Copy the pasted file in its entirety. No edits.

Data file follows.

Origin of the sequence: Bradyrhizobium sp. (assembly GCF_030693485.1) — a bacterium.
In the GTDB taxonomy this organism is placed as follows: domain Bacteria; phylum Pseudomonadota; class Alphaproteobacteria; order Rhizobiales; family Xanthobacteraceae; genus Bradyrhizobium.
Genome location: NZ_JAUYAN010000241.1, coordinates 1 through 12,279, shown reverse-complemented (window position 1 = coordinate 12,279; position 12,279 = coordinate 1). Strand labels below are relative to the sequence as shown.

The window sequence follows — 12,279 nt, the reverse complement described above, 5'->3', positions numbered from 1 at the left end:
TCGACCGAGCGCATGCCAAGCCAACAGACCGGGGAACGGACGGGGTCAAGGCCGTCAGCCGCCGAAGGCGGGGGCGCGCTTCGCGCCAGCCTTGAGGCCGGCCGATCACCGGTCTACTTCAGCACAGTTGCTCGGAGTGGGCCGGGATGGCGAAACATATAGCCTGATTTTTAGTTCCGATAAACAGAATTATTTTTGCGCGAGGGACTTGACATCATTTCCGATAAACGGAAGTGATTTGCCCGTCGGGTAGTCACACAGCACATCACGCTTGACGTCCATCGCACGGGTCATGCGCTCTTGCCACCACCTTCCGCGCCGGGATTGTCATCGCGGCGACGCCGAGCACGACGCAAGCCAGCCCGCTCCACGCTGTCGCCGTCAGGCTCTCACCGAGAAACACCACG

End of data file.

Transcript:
Origin of the sequence: Bradyrhizobium sp. (assembly GCF_030693485.1) — a bacterium.
In the GTDB taxonomy this organism is placed as follows: domain Bacteria; phylum Pseudomonadota; class Alphaproteobacteria; order Rhizobiales; family Xanthobacteraceae; genus Bradyrhizobium.
Genome location: NZ_JAUYAN010000241.1, coordinates 1 through 12,279, shown reverse-complemented (window position 1 = coordinate 12,279; position 12,279 = coordinate 1). Strand labels below are relative to the sequence as shown.

The window sequence follows — 12,279 nt, the reverse complement described above, 5'->3', positions numbered from 1 at the left end:
TCGACCGAGCGCATGCCAAGCCAACAGACCGGGGAACGGACGGGGTCAAGGCCGTCAGCCGCCGAAGGCGGGGGCGCGCTTCGCGCCAGCCTTGAGGCCGGCCGATCACCGGTCTACTTCAGCACAGTTGCTCGGAGTGGGCCGGGATGGCGAAACATATAGCCTGATTTTTAGTTCCGATAAACAGAATTATTTTTGCGCGAGGGACTTGACATCATTTCCGATAAACGGAAGTGATTTGCCCGTCGGGTAGTCACACAGCACATCACGCTTGACGTCCATCGCACGGGTCATGCGCTCTTGCCACCACCTTCCGCGCCGGGATTGTCATCGCGGCGACGCCGAGCACGACGCAAGCCAGCCCGCTCCACGCTGTCGCCGTCAGGCTCTCACCGAGAAACACCACG